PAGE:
She was born into a prominent family of media producers and writers.
Her father was a well-known writer, poet, and director whose weekly column “lankesh patrike” exposed significant political scandals that toppled administrations.

Before 1980, she was married to Chidnand Rajghatta, an acquaintance from college; however, the marriage ended in divorce. After their split, they continued to be friends.

She took over her father’s position as senior editor after his death from a heart attack in 2000.
Like her father, she was renowned for her anti-Hindutva, anti-caste, and liberal viewpoints.

She previously worked for Delhi’s Eenadu Telegu television station before joining his father’s weekly.
She began working as a writer by holding a position at the Times of India in Bengaluru.

She was a supporter of the Indian National Congress (INR) and the Aam Aadmi Party (AAP).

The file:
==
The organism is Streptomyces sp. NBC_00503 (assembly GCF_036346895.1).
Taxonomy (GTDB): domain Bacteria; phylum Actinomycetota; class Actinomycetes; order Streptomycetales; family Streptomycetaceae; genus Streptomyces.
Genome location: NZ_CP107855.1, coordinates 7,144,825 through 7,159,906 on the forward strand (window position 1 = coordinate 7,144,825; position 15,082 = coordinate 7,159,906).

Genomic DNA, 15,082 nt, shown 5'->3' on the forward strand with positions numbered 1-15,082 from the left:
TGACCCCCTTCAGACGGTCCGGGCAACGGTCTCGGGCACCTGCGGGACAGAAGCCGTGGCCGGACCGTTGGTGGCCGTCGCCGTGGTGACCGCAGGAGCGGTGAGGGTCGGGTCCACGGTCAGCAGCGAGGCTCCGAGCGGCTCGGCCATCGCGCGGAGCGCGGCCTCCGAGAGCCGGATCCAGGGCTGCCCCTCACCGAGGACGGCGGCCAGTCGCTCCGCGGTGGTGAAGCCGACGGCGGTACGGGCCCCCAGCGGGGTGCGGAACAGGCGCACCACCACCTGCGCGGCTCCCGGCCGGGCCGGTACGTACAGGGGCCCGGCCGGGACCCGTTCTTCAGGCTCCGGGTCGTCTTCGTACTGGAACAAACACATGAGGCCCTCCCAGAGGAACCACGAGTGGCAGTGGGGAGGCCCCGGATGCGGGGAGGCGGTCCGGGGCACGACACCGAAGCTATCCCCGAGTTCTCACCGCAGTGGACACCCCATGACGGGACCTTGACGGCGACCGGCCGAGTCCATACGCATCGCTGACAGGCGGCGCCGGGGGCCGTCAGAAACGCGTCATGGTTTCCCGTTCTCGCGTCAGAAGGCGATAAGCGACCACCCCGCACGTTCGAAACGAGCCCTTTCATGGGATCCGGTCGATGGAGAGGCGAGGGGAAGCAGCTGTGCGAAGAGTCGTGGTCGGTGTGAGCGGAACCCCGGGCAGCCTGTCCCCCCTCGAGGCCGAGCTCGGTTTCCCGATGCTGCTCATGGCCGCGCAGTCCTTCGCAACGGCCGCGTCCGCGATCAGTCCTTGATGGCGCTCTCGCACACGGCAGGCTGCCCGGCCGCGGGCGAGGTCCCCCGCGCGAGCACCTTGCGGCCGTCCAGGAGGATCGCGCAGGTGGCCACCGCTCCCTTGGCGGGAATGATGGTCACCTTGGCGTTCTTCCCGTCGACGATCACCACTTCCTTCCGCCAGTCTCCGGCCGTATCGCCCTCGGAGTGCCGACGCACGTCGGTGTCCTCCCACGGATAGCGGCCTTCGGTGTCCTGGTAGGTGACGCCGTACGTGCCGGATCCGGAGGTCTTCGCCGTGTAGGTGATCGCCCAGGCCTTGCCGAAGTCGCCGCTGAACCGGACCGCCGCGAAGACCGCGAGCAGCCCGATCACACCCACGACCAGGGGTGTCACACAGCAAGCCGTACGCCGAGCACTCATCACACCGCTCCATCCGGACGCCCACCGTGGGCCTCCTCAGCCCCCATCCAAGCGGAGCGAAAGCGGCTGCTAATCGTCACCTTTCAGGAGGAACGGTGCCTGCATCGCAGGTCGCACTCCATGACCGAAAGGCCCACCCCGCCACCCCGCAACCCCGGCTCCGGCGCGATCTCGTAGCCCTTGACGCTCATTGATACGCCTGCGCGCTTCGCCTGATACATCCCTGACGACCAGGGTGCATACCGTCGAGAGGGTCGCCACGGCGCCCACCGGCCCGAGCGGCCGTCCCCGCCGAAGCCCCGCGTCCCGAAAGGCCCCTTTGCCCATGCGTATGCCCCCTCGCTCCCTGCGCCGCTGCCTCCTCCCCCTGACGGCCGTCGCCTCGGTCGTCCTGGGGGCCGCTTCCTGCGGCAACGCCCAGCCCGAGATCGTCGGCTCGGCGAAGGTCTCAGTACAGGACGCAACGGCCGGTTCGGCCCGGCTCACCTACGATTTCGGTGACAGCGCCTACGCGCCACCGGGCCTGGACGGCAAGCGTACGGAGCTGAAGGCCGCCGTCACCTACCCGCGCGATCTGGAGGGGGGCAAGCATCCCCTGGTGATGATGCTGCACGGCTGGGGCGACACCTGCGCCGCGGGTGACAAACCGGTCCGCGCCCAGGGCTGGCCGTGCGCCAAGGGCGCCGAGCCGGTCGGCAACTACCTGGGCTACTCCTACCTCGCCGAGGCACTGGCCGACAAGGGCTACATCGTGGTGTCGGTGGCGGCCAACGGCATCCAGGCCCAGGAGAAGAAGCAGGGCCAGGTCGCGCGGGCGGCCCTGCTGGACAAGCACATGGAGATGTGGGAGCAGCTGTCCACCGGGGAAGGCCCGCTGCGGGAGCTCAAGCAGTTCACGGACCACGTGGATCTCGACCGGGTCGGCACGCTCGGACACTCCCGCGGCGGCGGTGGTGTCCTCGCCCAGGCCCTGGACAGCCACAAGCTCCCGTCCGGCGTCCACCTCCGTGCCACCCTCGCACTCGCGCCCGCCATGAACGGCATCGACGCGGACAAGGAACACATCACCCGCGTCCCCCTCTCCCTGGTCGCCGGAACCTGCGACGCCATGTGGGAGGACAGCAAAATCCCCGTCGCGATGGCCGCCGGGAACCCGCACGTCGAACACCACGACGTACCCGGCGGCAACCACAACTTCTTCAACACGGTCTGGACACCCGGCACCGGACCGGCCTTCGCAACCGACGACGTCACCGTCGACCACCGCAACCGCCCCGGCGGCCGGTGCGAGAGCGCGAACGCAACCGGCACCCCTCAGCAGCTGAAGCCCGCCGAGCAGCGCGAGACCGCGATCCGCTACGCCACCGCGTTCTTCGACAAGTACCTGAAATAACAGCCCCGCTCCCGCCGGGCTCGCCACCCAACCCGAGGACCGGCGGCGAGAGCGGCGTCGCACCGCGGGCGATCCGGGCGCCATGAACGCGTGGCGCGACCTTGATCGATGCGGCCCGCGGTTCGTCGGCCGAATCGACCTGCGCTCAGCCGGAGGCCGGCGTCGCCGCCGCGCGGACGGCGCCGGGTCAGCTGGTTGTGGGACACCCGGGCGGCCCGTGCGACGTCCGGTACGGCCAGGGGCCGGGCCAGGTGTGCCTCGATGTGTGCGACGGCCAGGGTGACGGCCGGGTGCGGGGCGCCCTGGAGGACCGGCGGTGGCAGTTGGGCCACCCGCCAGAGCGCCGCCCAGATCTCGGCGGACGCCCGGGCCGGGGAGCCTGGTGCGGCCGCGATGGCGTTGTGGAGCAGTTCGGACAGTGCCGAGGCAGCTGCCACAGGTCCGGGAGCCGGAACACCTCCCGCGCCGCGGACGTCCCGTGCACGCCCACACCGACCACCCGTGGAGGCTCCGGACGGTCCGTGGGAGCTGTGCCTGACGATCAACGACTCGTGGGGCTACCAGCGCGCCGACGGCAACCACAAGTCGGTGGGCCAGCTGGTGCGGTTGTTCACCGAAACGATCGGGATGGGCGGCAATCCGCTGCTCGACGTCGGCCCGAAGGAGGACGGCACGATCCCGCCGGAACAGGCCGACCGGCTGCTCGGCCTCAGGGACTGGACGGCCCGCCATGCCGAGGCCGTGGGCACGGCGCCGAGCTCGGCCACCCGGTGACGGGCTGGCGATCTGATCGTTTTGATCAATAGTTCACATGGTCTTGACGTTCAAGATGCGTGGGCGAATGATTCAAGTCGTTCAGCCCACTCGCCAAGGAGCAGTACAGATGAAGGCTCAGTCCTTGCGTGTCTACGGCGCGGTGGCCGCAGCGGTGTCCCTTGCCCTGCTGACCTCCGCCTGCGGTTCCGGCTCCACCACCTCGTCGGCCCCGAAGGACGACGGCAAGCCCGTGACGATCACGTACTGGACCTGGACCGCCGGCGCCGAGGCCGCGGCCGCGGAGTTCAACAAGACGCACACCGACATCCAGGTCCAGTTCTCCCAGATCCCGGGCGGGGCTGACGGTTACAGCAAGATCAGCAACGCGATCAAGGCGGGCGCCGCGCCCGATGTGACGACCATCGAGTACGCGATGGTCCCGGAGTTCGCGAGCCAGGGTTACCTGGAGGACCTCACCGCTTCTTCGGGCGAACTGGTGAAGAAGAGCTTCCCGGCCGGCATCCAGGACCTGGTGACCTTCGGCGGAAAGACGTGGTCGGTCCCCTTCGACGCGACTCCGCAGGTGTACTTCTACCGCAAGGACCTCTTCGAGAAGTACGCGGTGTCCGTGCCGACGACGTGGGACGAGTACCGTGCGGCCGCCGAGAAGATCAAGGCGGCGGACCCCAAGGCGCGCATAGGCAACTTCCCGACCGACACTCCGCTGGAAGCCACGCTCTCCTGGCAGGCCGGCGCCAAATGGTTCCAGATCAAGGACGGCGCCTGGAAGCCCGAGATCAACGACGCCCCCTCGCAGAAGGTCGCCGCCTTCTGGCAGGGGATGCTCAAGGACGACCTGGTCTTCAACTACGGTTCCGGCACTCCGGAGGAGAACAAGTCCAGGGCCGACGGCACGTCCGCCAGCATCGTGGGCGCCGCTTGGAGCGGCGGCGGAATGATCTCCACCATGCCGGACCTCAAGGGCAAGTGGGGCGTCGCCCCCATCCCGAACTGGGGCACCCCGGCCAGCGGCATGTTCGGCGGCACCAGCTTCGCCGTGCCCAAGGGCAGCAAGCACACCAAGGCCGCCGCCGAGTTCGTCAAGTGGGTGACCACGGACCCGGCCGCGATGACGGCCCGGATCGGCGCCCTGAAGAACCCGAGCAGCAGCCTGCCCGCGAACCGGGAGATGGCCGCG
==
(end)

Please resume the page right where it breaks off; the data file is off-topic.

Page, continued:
In 2005, she launched her weekly, “Gauri Lankesh Patrike.” On September 5, 2017, at around 8:00 p.m., three assailants shot her as she entered her residence in Rajarajeshwari Nagar, Bengaluru’s Ideal Home colony.

Conclusion

Gauri Lankesh was a fearless journalist and activist who defended social justice, freedom, and free expression.

She was a tenacious defender of India’s oppressed and marginalized groups, and her work made the truth about social injustice and corruption public.

Gauri Lankesh left a lasting impact despite passing away too soon. Journalists and activists all over the world are still motivated by her work and bravery to voice out against injustice and stand up for what is right, despite the consequences.